Akashi Provides HT-100 Clinical Trial Update

In February, dosing and new patient enrollment in all cohorts of the HALO trial, a study evaluating the compound HT-100 in patients with Duchenne, was suspended after one of the patients in the trial, receiving 60μg/kg/d (the highest dose in the study), passed away after experiencing serious, life-threatening health issues. Since then, the company has been working with the FDA to analyze the situation and evaluate the extent to which the patient’s health issues were related to HT-100 and/or to other factors. Below is the latest update from Akashi regarding discussions with the FDA and the status of the trial.

Read the update from Akashi: 

Dear Foundation Supporters of HT-100,

The FDA has reviewed the research efforts we initiated at the beginning of this year and, to our disappointment, has not yet lifted the clinical hold on dosing in the HT-100 trial. We are in the process of scheduling a meeting with the Agency to discuss the path forward so we can determine what, if any, additional studies will be required before re-initiating clinical dosing.

By way of background, beginning in February Akashi launched an intensive, multifaceted investigation into the serious adverse event that occurred in January. We evaluated numerous biomarkers from both plasma and serum from all patients enrolled in the study. We conducted additional laboratory experiments both with model cellular systems and animal models. We commissioned a thorough review by several independent, internationally-recognized experts in medicine and pathology who examined the relevant clinical history, laboratory results, and experimental outcomes of the additional non-human studies. We also conducted another extensive evaluation of the safety and efficacy data obtained over the course of the approximately two years of the trial. Akashi places the greatest emphasis on ensuring patient safety, and so in an abundance of caution we also committed to a series of additional measures to help further mitigate the risk of serious adverse events in any future HT-100 trials. Our conclusion is that it is now appropriate to resume dosing of HT-100.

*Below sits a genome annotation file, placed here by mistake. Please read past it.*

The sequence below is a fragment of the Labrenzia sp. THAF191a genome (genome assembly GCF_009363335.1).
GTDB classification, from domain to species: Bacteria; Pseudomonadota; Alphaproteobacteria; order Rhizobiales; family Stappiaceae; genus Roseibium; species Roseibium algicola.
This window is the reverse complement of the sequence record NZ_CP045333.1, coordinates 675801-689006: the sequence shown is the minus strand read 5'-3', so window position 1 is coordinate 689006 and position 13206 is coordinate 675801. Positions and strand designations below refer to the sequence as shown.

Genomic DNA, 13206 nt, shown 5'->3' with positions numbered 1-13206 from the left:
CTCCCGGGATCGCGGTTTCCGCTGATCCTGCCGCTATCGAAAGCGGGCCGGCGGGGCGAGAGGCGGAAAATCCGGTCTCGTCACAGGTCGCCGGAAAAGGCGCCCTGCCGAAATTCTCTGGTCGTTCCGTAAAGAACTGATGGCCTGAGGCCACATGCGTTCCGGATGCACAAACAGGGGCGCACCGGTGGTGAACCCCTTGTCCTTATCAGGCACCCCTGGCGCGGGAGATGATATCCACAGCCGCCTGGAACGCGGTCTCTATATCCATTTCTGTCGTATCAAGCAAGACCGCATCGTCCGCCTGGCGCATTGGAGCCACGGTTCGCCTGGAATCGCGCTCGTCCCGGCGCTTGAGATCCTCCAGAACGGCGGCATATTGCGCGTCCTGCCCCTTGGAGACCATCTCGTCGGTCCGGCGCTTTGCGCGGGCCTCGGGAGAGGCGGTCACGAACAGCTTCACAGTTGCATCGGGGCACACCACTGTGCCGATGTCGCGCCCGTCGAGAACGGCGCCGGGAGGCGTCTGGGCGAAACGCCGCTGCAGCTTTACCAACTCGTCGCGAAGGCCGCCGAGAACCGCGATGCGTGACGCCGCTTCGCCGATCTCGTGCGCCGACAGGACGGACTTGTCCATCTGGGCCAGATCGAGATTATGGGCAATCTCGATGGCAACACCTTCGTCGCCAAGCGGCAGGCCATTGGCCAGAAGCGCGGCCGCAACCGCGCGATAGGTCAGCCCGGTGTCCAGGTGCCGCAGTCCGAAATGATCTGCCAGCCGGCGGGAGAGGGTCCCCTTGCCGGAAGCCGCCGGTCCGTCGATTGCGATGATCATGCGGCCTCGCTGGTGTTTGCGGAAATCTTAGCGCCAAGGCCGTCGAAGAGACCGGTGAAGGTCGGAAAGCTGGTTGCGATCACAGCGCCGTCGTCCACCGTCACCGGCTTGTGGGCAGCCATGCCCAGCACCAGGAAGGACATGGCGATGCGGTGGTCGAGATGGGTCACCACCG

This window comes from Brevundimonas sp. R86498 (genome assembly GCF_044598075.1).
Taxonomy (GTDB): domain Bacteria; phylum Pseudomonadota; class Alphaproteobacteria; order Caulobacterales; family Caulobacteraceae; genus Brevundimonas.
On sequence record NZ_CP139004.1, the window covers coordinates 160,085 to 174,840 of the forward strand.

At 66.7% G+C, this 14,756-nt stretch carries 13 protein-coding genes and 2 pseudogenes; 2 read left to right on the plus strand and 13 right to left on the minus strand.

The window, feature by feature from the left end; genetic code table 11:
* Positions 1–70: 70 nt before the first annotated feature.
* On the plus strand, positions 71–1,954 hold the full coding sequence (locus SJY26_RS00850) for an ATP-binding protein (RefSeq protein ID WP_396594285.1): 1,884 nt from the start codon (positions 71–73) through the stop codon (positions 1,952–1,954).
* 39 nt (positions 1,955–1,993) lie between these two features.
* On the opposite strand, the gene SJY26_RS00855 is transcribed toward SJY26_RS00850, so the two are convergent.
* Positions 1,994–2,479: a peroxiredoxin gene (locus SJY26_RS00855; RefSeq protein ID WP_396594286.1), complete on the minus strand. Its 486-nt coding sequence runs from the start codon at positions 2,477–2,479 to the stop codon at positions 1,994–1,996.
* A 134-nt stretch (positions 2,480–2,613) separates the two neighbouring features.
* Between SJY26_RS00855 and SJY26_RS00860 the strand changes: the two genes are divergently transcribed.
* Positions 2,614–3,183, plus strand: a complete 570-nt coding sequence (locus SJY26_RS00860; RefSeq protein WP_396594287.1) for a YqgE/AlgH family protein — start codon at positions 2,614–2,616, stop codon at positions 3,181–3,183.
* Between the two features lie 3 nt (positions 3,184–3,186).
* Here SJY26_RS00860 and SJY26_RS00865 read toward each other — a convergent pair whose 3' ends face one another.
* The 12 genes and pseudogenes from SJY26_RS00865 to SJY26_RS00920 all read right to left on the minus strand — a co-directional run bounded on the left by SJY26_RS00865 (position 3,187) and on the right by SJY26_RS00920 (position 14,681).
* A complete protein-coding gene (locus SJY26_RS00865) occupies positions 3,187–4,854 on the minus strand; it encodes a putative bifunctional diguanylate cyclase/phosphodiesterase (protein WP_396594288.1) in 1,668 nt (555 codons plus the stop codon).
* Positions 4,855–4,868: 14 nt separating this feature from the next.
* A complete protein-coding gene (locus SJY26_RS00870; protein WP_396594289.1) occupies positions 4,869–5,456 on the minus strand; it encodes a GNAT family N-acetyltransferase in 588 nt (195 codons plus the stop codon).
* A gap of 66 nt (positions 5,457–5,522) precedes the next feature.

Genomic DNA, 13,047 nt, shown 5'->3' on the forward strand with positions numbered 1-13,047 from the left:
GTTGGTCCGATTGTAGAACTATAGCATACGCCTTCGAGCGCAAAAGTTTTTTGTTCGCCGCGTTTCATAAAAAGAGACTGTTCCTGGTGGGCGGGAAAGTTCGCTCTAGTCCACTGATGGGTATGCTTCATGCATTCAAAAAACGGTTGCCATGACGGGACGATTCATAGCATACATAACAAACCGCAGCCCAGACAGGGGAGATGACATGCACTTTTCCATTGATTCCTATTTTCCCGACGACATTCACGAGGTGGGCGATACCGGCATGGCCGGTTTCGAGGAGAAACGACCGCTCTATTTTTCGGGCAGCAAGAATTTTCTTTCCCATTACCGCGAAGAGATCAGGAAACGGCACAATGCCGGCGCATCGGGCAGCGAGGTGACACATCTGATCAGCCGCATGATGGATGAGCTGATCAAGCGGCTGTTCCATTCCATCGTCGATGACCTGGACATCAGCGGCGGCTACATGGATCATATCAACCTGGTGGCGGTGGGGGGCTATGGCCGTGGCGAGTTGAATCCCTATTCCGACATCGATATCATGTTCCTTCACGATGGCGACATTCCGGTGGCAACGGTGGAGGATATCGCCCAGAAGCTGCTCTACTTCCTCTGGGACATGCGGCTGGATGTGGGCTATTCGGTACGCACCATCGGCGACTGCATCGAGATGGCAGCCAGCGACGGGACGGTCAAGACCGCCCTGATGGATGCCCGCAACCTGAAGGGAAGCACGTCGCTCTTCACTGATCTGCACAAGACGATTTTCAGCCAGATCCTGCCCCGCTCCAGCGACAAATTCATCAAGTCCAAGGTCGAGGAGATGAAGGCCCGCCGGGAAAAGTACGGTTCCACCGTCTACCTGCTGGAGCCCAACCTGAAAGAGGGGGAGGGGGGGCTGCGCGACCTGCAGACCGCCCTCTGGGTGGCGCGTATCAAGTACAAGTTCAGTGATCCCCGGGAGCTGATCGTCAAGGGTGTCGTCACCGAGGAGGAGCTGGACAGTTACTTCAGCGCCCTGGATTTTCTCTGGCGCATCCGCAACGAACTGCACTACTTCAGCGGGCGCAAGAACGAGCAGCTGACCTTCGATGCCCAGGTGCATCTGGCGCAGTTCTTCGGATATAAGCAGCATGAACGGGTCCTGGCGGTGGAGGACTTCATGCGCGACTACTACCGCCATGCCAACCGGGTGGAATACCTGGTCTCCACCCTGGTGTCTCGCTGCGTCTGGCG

Our analysis took into account reports and videos from families of trial participants. The patient reported data indicates that the increase in function achieved in some patients during dosing has steadily declined since dosing was discontinued. All of the information we have gathered, from serum biomarker levels to videos of boys and young men now losing function, drives us to persist.

We will continue to keep you posted on our progress. We appreciate your patience with us and with the FDA as they continue to engage in discussions with us.

Other Activities

While we are a small team that has mostly focused on restarting dosing in the HT-100 clinical program, we have also made progress on two additional compounds in our pipeline. As resources permit, we are continuing to move forward with DT-200 (muscle builder) and AT-300 (calcium regulator).

Future Communication

We will provide additional updates as our discussions with FDA proceed and we gain agreement on the path forward. In the interim, please let us know if you have any questions.

With gratitude for your continuing support,
Marc, on behalf of the Akashi team

Marc B. Blaustein

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